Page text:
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Once Again, the IRS Delays RMD Rules for Inherited IRAs

The IRS last week gave taxpayers additional relief from the confusing rules for certain required minimum distributions.

By Kelley R. Taylor, Kiplinger Consumer News Service (TNS)

The IRS is again offering taxpayers relief from confusing rules for certain required minimum distributions (RMDs). Here’s what you need to know about the latest change involving RMDs for inherited IRAs. 

IRS delays IRA withdrawal rules 

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Over the past few years, legislation has changed retirement plan rules.  

  • For example, due to the SECURE Act of 2019, most beneficiaries can no longer “stretch” distributions over their lifetimes. Instead, many non-spouse beneficiaries who inherited IRAs on or after Jan. 1, 2020, must empty the account within 10 years of the account owner’s death. (This “10-year payout rule” raised concern about annual RMDs for unsuspecting beneficiaries.)
  • Later, the SECURE 2.0 Act (legislation enacted last year that builds upon the first SECURE Act) increased the RMD age to 73 in 2023. The RMD age will ultimately move to 75.

Those, and other, changes caused confusion for many, including certain account holders and inherited IRA beneficiaries, over when RMDs had to be taken. So, last year, the IRS waived penalties for failing to take RMDs for certain IRAs inherited in 2020 and 2021.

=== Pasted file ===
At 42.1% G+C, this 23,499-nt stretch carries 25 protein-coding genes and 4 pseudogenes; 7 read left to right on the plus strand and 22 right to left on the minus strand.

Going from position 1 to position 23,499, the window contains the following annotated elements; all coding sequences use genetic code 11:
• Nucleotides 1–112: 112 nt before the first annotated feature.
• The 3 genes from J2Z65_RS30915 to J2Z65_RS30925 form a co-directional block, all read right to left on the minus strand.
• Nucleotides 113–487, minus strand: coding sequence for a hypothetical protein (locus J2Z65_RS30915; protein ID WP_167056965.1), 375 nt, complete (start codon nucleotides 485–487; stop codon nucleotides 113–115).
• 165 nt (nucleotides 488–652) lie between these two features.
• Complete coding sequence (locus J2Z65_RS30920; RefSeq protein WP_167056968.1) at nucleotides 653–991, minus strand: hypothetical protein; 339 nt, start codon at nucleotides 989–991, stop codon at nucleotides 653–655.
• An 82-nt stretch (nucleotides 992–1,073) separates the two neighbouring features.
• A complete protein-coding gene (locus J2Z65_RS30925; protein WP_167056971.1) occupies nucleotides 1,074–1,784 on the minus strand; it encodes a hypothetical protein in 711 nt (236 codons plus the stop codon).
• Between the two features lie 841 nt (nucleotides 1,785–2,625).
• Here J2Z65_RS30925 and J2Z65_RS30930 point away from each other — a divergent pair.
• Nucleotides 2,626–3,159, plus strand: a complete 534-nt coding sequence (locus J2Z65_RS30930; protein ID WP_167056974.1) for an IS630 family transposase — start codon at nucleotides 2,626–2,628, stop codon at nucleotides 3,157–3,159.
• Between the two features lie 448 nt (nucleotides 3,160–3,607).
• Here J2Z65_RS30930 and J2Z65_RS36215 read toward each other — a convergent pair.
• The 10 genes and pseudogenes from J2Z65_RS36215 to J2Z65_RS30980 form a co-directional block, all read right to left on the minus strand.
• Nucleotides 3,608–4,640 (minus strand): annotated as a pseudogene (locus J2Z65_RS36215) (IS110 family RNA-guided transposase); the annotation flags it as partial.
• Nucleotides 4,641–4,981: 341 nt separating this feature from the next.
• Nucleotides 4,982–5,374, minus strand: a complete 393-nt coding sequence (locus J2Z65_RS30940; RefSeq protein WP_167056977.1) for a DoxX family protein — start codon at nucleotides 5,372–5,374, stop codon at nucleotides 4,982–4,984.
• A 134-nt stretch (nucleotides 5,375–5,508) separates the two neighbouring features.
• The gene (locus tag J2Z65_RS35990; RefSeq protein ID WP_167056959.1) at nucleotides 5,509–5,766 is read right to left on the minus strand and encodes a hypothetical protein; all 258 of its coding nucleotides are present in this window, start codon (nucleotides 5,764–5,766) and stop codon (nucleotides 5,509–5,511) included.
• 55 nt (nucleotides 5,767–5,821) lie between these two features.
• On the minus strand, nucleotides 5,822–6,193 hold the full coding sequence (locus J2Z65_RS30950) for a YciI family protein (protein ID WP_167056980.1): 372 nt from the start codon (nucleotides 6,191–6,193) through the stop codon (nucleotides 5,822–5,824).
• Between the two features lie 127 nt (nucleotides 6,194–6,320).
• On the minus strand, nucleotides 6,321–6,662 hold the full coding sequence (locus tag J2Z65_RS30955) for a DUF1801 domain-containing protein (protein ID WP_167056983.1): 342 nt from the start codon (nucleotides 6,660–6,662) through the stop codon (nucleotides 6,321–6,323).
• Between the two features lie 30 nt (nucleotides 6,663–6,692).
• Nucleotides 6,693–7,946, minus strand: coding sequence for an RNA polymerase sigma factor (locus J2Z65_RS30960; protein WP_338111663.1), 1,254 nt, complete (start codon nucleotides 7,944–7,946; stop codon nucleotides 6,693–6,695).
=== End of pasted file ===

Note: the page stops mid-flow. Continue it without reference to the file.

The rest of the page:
Note: Previously, RMD penalties were 50% of the amount that should have been withdrawn. But due to SECURE 2.0, the penalty for missing RMDs or failing to take the appropriate amount is 25% and can be as low as 10%.

Fast-forward to now. Late last week, the IRS announced a delay of final rules governing inherited IRA RMDs—to 2024. The agency also extended the 60-day rollover of certain plan distributions to Sept. 30, 2023. 

What does this latest rule delay mean? Some beneficiaries of inherited IRAs have more time to adapt to distribution requirements. The IRS will waive penalties for RMDs missed in 2023 from IRAs inherited in 2022 where the deceased owner was already subject to RMDs. (Taken with the previous relief, penalties are waived for missed RMDs from specific IRAs inherited in 2020, 2021, and 2022.)

The IRS 60-day relief offers more time to roll over distributions from earlier this year that were mischaracterized as RMDs. (If you were born in 1951 and received or will receive a distribution this year before July 31, 2023, you have an extension to roll those distributions over.)

Inherited IRA rules

Rules for inherited IRAs continue to be complex and already vary based on factors including account type, the original account owner (including their age and date of passing), and beneficiary (e.g., designated vs non-designated, age, non-spouse, etc.).

Even so, inherited IRAs can offer benefits such as tax-free earnings and growth. Additionally, if applicable IRS rules are followed, wealth transfer can be preserved from the original account owner to beneficiaries. 

However, remember that RMD income and timing can have significant tax impacts. So, you may want to consult with a trusted tax or financial adviser to understand how this latest IRA RMD delay may or may not impact you.


All contents copyright 2023 The Kiplinger Washington Editors Inc. Distributed by Tribune Content Agency LLC.